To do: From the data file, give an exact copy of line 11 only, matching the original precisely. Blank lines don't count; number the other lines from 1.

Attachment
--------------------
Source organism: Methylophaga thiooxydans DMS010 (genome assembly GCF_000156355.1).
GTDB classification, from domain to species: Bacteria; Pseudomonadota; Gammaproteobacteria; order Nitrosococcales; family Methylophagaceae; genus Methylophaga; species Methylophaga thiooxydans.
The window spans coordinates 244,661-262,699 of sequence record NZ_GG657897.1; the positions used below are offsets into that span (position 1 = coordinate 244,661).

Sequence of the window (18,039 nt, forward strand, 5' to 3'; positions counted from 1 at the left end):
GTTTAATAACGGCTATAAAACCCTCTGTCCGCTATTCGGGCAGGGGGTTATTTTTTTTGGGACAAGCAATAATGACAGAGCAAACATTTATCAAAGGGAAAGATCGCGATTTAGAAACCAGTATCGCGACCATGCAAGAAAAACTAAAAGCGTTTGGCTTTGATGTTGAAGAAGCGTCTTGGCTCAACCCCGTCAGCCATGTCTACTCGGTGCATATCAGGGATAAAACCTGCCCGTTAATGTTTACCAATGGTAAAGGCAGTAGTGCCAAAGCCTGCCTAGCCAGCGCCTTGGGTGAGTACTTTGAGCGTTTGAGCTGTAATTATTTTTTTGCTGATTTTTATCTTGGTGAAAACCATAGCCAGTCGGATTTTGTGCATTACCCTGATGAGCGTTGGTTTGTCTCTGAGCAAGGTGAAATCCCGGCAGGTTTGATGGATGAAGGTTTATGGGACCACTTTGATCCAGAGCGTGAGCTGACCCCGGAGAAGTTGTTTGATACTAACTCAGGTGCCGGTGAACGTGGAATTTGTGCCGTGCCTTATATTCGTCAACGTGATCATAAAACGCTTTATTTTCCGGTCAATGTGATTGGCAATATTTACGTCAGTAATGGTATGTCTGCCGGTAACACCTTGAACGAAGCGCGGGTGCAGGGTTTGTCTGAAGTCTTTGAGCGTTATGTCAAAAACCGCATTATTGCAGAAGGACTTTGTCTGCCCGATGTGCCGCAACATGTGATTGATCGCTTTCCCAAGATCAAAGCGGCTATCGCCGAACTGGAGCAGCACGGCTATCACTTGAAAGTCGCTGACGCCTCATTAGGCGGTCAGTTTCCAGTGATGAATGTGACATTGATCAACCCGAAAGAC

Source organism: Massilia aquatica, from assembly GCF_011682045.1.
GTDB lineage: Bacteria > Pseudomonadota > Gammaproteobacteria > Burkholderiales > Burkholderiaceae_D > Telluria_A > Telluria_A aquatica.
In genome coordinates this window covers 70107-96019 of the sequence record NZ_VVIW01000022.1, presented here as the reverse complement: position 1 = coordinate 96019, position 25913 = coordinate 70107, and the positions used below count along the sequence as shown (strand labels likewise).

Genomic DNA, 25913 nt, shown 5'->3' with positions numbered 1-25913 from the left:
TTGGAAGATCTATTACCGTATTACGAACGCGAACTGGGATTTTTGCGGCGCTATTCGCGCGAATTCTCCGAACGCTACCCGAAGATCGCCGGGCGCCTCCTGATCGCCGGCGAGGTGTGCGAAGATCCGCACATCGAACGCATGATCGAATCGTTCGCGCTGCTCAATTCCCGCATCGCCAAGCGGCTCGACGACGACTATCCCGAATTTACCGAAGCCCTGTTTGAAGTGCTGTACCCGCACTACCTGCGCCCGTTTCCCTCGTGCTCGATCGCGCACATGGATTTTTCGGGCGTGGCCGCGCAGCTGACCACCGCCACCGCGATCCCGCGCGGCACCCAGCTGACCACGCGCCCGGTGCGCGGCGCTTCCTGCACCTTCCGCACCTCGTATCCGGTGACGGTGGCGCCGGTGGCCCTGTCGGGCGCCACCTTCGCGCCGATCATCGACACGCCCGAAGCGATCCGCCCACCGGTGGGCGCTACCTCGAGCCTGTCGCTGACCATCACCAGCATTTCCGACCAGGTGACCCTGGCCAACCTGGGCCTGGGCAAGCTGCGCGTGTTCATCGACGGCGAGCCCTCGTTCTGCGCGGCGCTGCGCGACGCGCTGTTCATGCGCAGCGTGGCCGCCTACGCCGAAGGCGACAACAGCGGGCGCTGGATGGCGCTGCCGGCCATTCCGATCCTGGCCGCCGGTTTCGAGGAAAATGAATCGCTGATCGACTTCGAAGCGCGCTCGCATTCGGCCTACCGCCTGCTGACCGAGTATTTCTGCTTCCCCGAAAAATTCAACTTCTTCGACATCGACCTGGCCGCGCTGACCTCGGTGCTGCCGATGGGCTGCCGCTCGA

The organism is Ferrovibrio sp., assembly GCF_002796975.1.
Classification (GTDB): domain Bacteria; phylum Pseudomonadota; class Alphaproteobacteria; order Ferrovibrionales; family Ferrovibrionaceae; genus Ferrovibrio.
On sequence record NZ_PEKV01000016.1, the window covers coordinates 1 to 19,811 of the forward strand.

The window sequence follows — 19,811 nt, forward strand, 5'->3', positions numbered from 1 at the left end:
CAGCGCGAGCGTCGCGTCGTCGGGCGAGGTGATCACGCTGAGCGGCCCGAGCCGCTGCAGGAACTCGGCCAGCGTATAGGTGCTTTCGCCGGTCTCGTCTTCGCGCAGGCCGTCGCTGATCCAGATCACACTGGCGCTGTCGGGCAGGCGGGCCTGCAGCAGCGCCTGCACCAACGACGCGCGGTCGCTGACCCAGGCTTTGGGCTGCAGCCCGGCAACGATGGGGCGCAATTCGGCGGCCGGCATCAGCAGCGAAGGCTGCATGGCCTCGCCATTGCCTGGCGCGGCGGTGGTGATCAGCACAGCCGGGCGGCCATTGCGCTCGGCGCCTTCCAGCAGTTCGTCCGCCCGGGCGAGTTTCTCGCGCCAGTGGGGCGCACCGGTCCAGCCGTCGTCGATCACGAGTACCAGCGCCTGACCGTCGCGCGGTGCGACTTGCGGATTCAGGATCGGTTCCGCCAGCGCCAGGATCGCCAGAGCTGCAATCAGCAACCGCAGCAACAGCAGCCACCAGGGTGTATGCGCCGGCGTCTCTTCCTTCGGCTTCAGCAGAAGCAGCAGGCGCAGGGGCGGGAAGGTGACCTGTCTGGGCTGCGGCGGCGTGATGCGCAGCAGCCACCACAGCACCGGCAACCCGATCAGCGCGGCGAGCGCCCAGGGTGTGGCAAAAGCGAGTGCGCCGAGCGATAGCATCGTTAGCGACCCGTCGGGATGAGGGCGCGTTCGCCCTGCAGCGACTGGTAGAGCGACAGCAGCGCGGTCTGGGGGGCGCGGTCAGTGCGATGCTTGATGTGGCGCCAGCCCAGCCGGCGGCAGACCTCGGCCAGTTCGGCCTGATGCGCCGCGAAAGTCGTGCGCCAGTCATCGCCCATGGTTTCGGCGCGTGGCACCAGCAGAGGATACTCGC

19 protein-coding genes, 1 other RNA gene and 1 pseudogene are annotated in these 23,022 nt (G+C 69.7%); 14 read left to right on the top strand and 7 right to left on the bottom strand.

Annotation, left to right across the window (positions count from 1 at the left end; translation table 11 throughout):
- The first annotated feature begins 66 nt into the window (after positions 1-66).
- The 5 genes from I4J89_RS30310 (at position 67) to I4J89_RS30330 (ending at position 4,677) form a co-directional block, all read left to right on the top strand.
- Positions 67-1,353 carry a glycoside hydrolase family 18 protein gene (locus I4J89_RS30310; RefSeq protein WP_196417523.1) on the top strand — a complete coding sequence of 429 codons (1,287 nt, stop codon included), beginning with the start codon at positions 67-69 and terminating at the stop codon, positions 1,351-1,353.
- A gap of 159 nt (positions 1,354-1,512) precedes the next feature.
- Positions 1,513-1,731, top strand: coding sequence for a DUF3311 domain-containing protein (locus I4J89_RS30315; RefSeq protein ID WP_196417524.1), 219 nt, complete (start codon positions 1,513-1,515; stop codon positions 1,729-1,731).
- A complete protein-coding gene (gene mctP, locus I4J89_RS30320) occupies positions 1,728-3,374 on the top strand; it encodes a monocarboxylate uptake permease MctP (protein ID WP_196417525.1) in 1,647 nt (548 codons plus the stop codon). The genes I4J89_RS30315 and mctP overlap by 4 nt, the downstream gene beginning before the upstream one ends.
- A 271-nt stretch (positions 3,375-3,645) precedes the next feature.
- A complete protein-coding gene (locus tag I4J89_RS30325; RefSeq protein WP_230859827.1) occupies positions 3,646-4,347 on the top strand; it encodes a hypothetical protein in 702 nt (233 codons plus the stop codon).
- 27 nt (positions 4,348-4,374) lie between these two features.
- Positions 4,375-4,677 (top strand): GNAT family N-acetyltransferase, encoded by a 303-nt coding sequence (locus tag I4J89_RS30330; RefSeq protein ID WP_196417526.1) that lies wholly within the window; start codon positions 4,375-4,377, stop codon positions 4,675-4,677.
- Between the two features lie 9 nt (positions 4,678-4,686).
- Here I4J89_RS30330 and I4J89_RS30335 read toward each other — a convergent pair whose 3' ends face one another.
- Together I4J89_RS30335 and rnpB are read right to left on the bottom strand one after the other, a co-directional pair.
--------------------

The organism is Ferrovibrio sp., assembly GCF_002796975.1.